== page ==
New QBG head looks to take garden to next level

By Jessica Meditz
[email protected]

Evie Hantzopoulos is the new executive director of the Queens Botanical Garen. (Photo: Eryn Hatzithomas)

Evie Hantzopoulos began her role as the executive director of the Queens Botanical Garden in late January, just in time to see her favorite plant, the red dogwood, in its prime.
In the same way the dogwood’s stems turn a beautiful bright red in the winter, Hantzopoulos brings a bright new perspective to the 39-acre oasis in Flushing.
She fills the shoes of Susan Lacerte, who held the position for 27 years and brought the garden back to life during a time of crisis.
“I’m super grateful for the work Susan has done, like helping to make the new Visitor and Administration Building happen and expanding the collections,” said Hantzopoulos. “Now I think about how I can build on her incredible work and honor the work that she did, and then really work with the staff and the community to take the garden to the next level.”
Originally from Massachusetts, Hantzopoulos lives in Astoria with her husband and three children, and has called Queens her home for nearly 24 years.
Although her background is not in environmental horticulture, Hantzopoulos feels passionately about gardening and environmental causes.
“My parents were both farmers when they lived in Greece, and they brought a lot of that knowledge with them when they came here,” she said. “I garden in my backyard, and when my kids were younger I helped bring gardens to their schools.
“I know a bit as an amateur, but I’m going to be learning a lot in terms of horticulture and working in the garden,” she added. “I’m very grateful we have experts here who really know their stuff.”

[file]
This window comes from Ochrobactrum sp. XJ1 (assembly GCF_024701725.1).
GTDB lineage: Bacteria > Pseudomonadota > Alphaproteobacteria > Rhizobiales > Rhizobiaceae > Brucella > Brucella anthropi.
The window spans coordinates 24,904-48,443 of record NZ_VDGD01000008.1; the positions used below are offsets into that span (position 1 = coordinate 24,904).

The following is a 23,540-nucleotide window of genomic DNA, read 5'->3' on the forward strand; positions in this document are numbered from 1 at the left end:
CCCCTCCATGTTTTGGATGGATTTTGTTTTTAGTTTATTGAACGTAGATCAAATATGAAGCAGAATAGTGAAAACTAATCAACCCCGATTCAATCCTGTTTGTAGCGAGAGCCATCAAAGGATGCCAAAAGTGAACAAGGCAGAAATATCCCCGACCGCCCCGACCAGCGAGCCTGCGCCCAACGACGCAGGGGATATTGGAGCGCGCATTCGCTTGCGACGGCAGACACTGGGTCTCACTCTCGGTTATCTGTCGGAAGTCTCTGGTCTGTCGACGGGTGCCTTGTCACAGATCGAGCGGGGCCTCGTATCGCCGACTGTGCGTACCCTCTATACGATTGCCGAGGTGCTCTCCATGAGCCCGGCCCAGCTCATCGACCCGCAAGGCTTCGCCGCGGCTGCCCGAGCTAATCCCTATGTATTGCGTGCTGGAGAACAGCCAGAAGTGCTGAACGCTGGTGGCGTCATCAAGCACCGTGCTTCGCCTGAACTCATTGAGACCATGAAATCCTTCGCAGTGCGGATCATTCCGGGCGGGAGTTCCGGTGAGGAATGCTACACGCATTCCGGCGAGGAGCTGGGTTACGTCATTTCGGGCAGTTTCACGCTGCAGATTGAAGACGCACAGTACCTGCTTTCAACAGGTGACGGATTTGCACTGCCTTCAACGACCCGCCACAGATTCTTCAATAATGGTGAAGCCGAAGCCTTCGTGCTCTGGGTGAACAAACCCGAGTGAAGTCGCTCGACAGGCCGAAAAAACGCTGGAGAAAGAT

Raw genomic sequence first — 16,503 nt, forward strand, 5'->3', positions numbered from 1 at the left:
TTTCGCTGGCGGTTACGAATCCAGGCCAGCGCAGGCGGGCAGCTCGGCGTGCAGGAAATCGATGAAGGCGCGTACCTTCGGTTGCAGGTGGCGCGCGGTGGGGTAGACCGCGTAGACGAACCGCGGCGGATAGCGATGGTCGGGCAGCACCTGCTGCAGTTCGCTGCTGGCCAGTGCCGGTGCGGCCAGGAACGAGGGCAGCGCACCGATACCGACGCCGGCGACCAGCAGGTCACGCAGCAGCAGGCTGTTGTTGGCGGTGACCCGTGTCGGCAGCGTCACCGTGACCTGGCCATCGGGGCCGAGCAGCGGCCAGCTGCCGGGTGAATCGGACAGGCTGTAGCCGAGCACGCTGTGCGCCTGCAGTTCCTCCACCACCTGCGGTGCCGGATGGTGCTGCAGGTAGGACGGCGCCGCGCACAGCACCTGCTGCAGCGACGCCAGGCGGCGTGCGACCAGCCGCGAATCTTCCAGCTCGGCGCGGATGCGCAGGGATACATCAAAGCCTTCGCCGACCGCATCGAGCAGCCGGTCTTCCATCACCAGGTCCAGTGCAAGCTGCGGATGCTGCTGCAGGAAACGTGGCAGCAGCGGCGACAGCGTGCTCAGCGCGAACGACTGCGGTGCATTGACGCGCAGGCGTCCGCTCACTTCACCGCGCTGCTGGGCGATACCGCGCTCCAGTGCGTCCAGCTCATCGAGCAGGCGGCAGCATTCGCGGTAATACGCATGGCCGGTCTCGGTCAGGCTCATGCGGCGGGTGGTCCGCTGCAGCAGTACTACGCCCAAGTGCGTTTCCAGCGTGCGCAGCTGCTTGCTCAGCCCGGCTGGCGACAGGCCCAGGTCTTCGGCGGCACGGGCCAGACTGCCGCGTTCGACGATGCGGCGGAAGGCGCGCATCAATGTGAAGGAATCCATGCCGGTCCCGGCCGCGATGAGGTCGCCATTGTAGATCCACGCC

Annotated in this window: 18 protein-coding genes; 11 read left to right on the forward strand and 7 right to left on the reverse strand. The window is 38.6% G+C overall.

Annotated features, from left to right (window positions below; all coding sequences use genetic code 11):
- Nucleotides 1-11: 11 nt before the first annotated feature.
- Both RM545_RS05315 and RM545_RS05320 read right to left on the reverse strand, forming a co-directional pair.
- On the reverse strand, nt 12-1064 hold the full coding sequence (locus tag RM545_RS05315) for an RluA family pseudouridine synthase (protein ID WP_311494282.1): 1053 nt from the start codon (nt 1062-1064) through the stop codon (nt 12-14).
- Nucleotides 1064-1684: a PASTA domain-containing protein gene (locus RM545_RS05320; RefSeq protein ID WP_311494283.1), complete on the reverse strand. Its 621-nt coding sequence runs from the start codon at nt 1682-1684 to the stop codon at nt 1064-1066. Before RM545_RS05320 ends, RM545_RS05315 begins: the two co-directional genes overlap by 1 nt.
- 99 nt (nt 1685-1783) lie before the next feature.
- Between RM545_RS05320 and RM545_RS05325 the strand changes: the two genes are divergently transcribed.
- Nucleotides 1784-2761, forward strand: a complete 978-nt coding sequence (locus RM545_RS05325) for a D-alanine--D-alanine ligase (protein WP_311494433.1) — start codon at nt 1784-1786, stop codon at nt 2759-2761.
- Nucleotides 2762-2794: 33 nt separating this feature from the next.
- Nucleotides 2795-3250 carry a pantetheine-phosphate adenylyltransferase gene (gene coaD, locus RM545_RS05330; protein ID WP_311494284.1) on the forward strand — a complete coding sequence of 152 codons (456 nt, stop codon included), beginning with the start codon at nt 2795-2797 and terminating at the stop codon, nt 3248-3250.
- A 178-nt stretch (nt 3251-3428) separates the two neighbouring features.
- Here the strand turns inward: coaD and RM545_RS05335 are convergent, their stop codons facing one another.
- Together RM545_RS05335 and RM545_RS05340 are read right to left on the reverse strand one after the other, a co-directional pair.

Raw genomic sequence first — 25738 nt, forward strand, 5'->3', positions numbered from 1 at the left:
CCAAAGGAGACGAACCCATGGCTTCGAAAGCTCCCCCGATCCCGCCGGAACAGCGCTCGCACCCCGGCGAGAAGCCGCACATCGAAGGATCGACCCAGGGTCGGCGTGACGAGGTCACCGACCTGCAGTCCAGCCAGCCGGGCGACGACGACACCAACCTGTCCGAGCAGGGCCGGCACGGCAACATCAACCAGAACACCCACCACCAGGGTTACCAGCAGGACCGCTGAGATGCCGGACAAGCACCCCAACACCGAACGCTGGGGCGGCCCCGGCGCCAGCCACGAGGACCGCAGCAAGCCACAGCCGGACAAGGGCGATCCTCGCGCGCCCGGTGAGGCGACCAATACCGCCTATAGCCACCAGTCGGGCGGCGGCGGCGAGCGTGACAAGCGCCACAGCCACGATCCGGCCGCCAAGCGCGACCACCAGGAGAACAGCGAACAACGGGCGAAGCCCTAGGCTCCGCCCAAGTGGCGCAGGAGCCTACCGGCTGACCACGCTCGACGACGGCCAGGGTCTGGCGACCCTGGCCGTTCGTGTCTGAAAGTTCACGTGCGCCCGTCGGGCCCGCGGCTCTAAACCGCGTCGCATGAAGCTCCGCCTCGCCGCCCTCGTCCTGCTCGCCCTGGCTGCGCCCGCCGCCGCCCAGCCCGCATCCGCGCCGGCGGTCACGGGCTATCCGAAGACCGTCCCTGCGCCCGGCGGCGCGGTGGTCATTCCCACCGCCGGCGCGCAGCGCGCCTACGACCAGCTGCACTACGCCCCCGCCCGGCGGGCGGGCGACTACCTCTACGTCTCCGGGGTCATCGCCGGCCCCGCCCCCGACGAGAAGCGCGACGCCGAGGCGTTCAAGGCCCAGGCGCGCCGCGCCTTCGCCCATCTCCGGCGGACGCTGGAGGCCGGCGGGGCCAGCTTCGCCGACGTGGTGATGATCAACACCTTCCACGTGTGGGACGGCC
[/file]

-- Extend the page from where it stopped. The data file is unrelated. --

Hantzopoulos has extensive experience managing nonprofits. She served has worked at Global Kids for the last 25 years, the final 11 years serving as executive director.
Global Kids is a nonprofit organization that works with kids in all five boroughs, focusing on youth development, civic engagement and global education in underserved communities.
In addition to developing the organization’s programs and expanding its outreach to different cities, Hantzopoulos spent time mentoring educators and teaching workshops.
“Children add a perspective to the conversation that is really meaningful and critical,” she said. “Everyone questions how much they know, but children have thoughts, ideas, experiences and viewpoints that should be listened to, because a lot of times it’s their future we’re talking about.”
Hantzopoulos is excited to continue her journey as an educator through her new role at the Queens Botanical Garden, especially with a $34 million state-of-the-art Education Center on the horizon.
The building, which is expected to break ground in the fall, will allow staff to serve more than double the amount of people through expanded programming.
“Right now, our education building is not serving our needs,” said Hantzopoulos. “It’s very limited.
“Also during COVID, there’s limitations on how many people we can have in the building,” she added. “This new building is going to be designed to be adaptable, with indoor and outdoor classrooms.”